Start by having somebody else lead the new dog towards you and then just start walking with you and your dog in the front.

Next, you can start with the meeting where they sniff each other more extensively.

Some dogs do not have any issues with dogs inside their territory (like my female Rottweiler), it’s still good to take precautions to avoid any confusions.

My Dog Killed My Other Dog What Should I Do?

This is a question you’ll find on Reddit more often than you’d probably like to.

It’s a sad story, no matter what the circumstances were but it’s important to not stick your head in the sand and start addressing this issue.

The advice that’s spread by people that presumably never really read up about dog training and behavior can be really dangerous.

Next is the popular “just surrender that dog to a shelter” or even better “euthanize the dog”.

Nearly no shelter will take a dog that killed another animal, much less another dog. Even if they did, they probably couldn’t train it and the dog would end up in the hands of a layman, without the slightest mention or explanation of the incident.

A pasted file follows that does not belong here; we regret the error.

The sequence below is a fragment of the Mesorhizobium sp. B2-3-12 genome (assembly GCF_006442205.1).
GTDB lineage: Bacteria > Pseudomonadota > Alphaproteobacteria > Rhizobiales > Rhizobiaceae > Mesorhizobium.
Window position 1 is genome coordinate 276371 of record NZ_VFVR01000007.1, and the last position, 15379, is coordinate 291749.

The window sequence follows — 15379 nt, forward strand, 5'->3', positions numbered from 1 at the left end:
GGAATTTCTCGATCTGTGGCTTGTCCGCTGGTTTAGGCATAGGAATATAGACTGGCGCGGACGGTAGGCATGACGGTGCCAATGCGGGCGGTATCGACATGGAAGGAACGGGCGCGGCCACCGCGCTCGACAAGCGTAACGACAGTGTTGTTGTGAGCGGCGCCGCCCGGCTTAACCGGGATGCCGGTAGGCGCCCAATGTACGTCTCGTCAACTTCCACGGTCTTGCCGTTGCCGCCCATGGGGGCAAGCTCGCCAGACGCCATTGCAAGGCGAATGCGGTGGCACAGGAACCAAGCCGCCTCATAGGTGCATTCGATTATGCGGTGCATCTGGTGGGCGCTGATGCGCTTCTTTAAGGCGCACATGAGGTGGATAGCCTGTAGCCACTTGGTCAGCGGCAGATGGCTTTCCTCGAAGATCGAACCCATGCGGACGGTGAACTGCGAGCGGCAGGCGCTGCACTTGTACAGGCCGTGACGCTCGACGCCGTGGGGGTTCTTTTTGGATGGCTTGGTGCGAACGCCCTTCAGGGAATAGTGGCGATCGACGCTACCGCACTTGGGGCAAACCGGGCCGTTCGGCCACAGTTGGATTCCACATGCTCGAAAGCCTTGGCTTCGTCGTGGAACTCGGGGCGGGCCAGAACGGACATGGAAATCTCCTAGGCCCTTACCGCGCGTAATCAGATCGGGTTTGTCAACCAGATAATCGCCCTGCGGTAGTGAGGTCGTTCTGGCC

Euthanizing a dog for a mistake the owner made is also completely unacceptable in my personal opinion. No matter how you look at this, falsely assessing your dog(s) and/or not taking security precautions like isolating one potentially aggressive dog from the other are mistakes.

We can’t fix the past, but we can act differently in the future.

Start training with professional help. And I don’t just mean a certified trainer, I mean a really qualified behaviorist that has a proven track record and that you trust. Be ready to put in lots of time, effort, and money.

If this is no option for you, it’s completely understandable. Sometimes, circumstances in life make it hard to deal with these kinds of situations but you should at the very least try to solve the issue yourself (with professional help if needed).

In case you want to surrender the dog to a shelter or another owner directly, do your research, explain everything in detail and do not downplay anything. Try the hardest you can and don’t blame anything on the dog.

A dog that has killed before can definitely be very dangerous and should only go out muzzled and not interact with other dogs unsupervised (or not at all, depending on what exactly happened during the attack).